Nov. 9, 2007
Drew becomes a suspect
Drew Peterson officially becomes a suspect in Stacy Peterson’s disappearance and the case is now a “potential homicide,” no longer a missing person case. That announcement comes on the heels of a decision by a Will County judge to exhume Kathleen Savio’s body so investigators can re-examine her mysterious 2004 bathtub death, which prosecutors say now appears to be murder, not an accident. As the investigation continues, Drew Peterson resigns from the Bolingbrook Police Department and is later granted his full $6,067.71-a-month police pension.
Nov. 13, 2007
Savio’s body exhumed
Nov. 30, 2007
The blue barrel
A source tells the Sun-Times that on the day Stacy Peterson disappeared, Drew Peterson’s stepbrother Tom Morphey helped him move a blue barrel out of Drew and Stacy Peterson’s home and into Drew Peterson’s SUV. Morphey describes the barrel to police as feeling warm and weighing about 120 pounds, sources say. Walter Martineck Jr., a neighbor of Morphey’s, appears on the “Today” show saying a distraught Morphey told him Oct. 29 he believed he moved Stacy Peterson’s body in the barrel. He says Drew Peterson gave him money for helping with the move. After helping Peterson move the barrel, Morphey overdosed on pills, according to sources.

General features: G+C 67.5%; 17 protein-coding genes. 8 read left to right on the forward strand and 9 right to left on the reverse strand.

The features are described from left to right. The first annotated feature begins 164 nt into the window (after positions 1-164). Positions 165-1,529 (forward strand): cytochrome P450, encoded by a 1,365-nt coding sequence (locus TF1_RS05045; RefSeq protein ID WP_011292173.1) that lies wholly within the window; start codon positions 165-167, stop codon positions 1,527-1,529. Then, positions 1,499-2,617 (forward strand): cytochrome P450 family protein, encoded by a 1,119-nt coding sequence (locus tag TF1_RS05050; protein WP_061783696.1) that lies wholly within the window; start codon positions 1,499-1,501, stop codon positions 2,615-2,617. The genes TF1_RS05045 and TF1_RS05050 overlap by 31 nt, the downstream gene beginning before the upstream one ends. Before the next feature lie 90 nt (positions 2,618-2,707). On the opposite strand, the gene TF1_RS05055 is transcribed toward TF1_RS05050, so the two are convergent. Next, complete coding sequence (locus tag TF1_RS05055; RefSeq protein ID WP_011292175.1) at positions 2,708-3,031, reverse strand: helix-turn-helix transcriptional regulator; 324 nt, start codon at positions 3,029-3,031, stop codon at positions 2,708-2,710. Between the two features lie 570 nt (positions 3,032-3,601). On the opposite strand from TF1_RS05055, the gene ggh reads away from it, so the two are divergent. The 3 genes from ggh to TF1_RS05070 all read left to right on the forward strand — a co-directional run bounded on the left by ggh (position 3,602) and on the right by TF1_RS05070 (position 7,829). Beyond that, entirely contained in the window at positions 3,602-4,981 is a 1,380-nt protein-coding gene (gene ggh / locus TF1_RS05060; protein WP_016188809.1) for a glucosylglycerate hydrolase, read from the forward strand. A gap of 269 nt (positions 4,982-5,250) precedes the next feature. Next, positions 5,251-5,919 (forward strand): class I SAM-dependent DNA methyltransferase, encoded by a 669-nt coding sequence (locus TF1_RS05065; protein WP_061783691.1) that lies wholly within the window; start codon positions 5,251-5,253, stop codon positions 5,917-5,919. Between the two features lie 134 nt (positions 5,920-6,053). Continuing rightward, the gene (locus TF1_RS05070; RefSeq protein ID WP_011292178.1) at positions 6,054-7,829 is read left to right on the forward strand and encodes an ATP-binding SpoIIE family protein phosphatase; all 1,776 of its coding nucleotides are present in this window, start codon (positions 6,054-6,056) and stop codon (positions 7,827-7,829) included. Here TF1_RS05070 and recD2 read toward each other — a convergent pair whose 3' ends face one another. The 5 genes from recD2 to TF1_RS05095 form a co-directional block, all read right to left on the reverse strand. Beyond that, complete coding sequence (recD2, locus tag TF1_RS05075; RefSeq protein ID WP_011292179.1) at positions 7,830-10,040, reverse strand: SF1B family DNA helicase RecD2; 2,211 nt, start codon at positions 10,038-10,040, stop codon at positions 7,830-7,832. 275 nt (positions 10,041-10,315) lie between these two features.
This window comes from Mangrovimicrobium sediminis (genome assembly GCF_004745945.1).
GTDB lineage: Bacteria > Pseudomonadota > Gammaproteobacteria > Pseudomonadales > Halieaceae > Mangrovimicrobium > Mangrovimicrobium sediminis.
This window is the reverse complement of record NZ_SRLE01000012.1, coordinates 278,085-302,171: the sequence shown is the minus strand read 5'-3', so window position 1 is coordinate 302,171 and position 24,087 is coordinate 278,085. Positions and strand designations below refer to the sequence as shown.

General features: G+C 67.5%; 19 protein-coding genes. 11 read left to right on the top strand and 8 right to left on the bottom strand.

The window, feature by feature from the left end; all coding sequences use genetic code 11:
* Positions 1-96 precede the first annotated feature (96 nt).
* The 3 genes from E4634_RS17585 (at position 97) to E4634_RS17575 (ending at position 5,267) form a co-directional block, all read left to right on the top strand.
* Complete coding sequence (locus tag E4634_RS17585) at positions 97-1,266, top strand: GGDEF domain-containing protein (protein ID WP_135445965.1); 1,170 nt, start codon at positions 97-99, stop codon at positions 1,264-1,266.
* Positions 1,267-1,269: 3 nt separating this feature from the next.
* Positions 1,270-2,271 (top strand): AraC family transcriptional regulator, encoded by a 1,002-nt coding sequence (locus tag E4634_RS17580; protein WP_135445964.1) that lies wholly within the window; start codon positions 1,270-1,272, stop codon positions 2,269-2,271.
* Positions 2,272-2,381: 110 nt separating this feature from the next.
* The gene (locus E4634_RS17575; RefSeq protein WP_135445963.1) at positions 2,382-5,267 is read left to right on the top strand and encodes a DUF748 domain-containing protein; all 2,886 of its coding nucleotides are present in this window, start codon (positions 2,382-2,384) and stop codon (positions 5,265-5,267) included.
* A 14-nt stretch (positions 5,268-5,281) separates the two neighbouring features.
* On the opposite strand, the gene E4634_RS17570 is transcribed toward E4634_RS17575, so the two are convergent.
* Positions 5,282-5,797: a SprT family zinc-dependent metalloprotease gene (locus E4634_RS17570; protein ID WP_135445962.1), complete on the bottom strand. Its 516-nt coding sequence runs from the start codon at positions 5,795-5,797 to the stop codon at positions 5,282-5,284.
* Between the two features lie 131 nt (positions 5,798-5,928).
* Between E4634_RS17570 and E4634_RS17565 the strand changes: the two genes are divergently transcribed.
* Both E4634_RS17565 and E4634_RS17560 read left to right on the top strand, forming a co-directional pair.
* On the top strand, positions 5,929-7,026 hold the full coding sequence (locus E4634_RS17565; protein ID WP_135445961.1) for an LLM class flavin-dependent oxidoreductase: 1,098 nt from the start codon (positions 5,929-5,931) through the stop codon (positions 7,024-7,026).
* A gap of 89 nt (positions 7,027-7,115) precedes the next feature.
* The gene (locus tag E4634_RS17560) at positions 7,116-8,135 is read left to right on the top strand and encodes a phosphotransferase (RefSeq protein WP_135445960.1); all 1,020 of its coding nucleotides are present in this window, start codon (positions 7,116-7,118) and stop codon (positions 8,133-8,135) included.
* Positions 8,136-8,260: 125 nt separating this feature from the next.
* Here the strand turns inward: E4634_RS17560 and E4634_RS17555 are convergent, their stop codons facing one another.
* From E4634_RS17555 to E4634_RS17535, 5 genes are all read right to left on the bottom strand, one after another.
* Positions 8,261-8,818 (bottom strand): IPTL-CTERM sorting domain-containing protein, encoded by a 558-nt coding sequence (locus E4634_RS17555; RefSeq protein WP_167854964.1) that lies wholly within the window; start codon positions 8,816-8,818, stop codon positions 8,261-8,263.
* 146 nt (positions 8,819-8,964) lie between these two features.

Feb. 21, 2008
Kathleen Savio’s new autopsy
The results of a new Savio autopsy are released, showing the death of the 40-year-old woman was a murder, not an accident, as investigators originally concluded. The results of the forensic exam, conducted in November 2007, are a surprise to her former husband. “That’s hard to believe. I’m shocked,” Drew Peterson tells the Sun-Times. Meanwhile, relatives of Savio and Stacy Peterson say they hope the findings by pathologist Dr. Larry Blum help solve Savio’s slaying and Stacy Peterson’s disappearance. One of Savio’s relatives says she is angry that authorities didn’t rule Savio’s death a homicide immediately after she was found dead. “It’s something that should have been done the right way almost four years ago,” says Melissa Doman, Savio’s niece. “It would have been done the right way, if people listened.”